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Macroeconomic Factors and Stock Price Crash Risk: Do Managers Withhold Bad News in the Crisis-Ridden Iran Market?

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  • Mahdi Moradi

    (Department of Accounting, Faculty of Economics and Administrative Sciences, Ferdowsi University of Mashhad (FUM), Mashhad 9177948974, Iran)

  • Andrea Appolloni

    (Department of Management and Law, Faculty of Economics, University of Rome Tor Vergata, 00133 Rome, Italy
    School of Management, Cranfield University, Cranfield MK430AL, UK
    Institute for Research on Innovation and Services for Development (IRISS), National Research Council (CNR), 80134 Naples, Italy)

  • Grzegorz Zimon

    (Department of Finance, Banking, and Accountancy, The Faculty of Management, Rzeszow University of Technology, 35-959 Rzeszow, Poland)

  • Hossein Tarighi

    (Department of Accounting, Attar Institute of Higher Education, Mashhad 9177939579, Iran)

  • Maede Kamali

    (Department of Accounting, Khayyam University of Mashhad, Mashhad 9189747178, Iran)

Abstract

The present study aims to investigate the effects of macroeconomic variables on stock price crash risk in the economically uncertain conditions of Iran’s market. This study also seeks to examine whether there is a significant relationship between some firm characteristics and falling stock prices. The sample of the study includes 152 Iranian companies listed on the Tehran Stock Exchange (TSE) between 2014 and 2019. Furthermore, the research model has been estimated using a fixed effect pattern, and the DUVOL (down-to-up volatility) measure is defined as a proxy for stock price crash risk. Consistent with our expectations, the results show that there is a positive association between the inflation and unemployment rates and stock price crash risk, whereas the GDP and exchange rates are correlated negatively with crash risk. In fact, with rising inflation and unemployment, on the one hand, the amount of savings and the purchasing power of the people have decreased, and on the other hand, it has reduced the sales of companies due to the increase in the pricing of manufactured products. In Iran’s economically uncertain situation due to sanctions, managers are trying to overstate financial performance and conceal bad news to have better access to financing; so, when the total amount of bad news accumulated over time reaches a tipping point, it leads to a stock crash. It also appears that when the exchange rate rises, Iranian investors prefer to buy companies’ shares to maintain the purchasing power of their money. Outcomes also confirm that larger firms and those with higher Return on Assets (ROA) are more sensitive to crash risk.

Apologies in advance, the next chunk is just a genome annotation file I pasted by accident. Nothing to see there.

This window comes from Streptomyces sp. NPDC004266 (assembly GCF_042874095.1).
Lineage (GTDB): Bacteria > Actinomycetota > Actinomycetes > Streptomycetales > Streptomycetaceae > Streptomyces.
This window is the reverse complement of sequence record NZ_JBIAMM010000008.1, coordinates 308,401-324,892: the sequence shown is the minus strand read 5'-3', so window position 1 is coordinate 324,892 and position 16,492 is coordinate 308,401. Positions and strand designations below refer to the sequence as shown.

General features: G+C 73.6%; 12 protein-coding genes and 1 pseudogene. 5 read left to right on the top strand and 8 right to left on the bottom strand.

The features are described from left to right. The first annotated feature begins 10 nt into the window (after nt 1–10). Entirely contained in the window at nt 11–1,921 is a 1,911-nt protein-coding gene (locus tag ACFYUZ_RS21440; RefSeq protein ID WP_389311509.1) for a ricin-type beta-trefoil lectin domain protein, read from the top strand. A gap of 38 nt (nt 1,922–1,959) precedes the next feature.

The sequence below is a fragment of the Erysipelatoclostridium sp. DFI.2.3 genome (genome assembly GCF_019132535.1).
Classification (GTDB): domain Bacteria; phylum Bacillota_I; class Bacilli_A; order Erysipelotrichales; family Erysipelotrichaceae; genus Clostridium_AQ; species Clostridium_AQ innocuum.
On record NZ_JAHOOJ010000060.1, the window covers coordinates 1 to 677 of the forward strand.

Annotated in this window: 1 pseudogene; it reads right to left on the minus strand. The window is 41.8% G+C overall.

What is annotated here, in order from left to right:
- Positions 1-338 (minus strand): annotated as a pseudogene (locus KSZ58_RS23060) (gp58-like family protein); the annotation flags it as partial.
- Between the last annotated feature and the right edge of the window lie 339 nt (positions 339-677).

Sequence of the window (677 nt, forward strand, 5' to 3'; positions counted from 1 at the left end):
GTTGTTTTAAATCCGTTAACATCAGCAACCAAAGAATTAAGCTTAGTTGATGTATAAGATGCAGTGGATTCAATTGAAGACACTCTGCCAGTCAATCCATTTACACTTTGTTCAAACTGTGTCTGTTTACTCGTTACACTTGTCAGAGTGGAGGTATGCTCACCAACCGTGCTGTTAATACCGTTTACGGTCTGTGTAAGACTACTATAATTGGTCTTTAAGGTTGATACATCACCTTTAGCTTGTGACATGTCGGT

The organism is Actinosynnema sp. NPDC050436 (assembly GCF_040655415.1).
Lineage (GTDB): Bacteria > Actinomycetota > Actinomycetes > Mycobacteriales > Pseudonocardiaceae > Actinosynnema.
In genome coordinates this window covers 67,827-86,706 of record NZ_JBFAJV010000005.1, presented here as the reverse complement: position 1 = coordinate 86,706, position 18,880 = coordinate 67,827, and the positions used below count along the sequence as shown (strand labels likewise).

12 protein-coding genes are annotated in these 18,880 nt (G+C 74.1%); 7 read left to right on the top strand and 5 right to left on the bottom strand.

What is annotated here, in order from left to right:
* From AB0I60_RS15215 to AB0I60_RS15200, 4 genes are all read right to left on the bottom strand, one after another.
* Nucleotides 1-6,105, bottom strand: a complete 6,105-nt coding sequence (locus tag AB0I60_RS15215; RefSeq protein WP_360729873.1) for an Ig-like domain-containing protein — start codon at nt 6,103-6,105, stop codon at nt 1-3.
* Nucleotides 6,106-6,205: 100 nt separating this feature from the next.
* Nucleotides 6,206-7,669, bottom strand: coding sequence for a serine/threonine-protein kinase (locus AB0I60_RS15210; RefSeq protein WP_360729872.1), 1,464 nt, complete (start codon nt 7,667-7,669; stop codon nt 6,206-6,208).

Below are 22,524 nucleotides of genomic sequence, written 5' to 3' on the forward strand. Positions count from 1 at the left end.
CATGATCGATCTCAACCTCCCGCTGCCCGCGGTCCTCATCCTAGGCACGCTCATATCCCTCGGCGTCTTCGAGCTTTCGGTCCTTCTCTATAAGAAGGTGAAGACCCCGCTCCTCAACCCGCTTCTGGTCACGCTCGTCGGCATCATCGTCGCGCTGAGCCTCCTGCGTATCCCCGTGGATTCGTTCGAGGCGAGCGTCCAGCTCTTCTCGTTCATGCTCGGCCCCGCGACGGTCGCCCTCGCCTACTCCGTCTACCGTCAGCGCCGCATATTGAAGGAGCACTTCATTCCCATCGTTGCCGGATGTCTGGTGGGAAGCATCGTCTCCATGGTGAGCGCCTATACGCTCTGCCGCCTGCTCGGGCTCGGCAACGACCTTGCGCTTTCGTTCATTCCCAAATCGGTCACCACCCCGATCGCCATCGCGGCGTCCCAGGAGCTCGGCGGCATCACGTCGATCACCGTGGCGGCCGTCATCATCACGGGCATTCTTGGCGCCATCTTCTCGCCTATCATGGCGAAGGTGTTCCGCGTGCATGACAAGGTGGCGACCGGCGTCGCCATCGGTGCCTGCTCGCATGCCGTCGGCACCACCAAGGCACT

Suggested Citation

  • Mahdi Moradi & Andrea Appolloni & Grzegorz Zimon & Hossein Tarighi & Maede Kamali, 2021. "Macroeconomic Factors and Stock Price Crash Risk: Do Managers Withhold Bad News in the Crisis-Ridden Iran Market?," Sustainability, MDPI, vol. 13(7), pages 1-16, March.
  • Handle: RePEc:gam:jsusta:v:13:y:2021:i:7:p:3688-:d:524498
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